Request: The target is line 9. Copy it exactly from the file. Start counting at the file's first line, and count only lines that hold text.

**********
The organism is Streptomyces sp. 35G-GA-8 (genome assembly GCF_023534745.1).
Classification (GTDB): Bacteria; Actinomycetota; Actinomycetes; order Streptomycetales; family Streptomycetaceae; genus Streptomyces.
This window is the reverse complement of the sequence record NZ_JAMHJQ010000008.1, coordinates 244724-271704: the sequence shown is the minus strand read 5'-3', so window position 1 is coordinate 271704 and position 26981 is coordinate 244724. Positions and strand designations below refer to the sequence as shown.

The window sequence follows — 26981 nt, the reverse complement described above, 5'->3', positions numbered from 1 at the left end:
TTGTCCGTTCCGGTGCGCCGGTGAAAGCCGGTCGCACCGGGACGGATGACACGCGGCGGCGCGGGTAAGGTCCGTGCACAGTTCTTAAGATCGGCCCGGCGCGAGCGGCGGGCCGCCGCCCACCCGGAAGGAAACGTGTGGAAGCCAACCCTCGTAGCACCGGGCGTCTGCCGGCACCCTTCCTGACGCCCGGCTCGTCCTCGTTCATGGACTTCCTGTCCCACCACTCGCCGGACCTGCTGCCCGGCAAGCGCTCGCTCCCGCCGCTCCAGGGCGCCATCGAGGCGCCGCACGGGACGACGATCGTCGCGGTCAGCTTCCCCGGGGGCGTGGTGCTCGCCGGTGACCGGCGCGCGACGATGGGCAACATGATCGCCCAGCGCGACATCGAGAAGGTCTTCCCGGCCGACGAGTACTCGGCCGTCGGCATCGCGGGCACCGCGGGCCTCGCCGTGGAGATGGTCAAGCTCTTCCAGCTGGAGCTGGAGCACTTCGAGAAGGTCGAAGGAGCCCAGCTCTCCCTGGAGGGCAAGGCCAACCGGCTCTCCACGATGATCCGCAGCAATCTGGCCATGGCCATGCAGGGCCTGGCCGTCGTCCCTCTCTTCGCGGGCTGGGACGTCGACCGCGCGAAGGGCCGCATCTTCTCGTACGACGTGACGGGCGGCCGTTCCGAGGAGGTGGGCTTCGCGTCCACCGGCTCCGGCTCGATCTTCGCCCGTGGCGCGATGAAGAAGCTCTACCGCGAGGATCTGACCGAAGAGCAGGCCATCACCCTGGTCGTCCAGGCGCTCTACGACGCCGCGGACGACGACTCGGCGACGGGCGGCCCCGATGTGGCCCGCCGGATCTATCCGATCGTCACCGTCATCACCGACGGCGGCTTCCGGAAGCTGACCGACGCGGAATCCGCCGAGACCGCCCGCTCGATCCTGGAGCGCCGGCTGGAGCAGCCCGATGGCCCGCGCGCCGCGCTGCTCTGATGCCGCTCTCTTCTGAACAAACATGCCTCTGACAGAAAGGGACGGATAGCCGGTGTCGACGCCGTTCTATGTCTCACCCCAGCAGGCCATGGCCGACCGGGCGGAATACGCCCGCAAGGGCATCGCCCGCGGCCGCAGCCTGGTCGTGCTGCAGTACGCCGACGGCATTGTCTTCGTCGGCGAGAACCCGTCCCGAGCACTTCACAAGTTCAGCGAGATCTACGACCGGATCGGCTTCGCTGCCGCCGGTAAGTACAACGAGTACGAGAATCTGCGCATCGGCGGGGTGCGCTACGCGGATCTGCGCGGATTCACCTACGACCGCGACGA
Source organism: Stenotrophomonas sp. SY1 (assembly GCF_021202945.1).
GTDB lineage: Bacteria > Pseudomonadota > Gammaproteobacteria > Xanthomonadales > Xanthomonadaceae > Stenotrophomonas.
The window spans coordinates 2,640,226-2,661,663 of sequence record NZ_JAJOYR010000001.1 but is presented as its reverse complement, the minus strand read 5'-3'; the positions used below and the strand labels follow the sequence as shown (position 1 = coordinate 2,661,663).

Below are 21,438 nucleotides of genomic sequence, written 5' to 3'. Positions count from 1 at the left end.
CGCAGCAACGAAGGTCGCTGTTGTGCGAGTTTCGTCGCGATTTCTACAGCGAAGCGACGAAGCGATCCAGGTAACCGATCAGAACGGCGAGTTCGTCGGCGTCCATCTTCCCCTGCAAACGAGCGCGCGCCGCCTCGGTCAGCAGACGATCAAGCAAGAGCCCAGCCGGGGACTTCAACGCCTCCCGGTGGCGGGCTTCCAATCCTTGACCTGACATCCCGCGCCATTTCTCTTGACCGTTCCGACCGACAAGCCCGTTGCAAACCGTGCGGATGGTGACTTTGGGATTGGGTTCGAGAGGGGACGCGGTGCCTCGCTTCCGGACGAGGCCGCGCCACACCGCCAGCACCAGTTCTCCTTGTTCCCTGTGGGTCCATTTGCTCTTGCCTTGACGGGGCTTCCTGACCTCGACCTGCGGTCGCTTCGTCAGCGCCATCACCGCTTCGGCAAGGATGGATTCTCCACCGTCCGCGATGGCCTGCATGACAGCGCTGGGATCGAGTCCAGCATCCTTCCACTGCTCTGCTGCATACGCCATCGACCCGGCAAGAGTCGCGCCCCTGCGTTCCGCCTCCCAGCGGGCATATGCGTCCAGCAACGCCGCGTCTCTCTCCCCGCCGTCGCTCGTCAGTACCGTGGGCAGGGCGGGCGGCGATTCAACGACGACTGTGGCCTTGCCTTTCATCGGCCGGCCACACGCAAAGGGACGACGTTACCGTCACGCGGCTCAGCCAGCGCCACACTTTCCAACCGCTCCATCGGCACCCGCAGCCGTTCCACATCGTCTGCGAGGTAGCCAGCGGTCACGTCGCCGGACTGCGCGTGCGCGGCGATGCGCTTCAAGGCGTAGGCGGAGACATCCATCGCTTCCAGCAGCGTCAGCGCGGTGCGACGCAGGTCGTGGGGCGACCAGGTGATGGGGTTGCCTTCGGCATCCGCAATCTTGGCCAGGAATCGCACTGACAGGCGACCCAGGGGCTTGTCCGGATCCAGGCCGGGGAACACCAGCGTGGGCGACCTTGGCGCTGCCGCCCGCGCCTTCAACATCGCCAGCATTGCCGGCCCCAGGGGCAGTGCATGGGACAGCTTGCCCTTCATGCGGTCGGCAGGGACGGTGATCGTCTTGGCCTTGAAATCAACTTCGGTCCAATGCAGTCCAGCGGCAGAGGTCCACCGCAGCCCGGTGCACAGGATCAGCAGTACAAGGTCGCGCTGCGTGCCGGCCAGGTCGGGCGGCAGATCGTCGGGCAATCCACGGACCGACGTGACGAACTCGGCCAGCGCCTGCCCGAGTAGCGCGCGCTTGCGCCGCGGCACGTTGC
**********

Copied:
Below are 21,438 nucleotides of genomic sequence, written 5' to 3'. Positions count from 1 at the left end.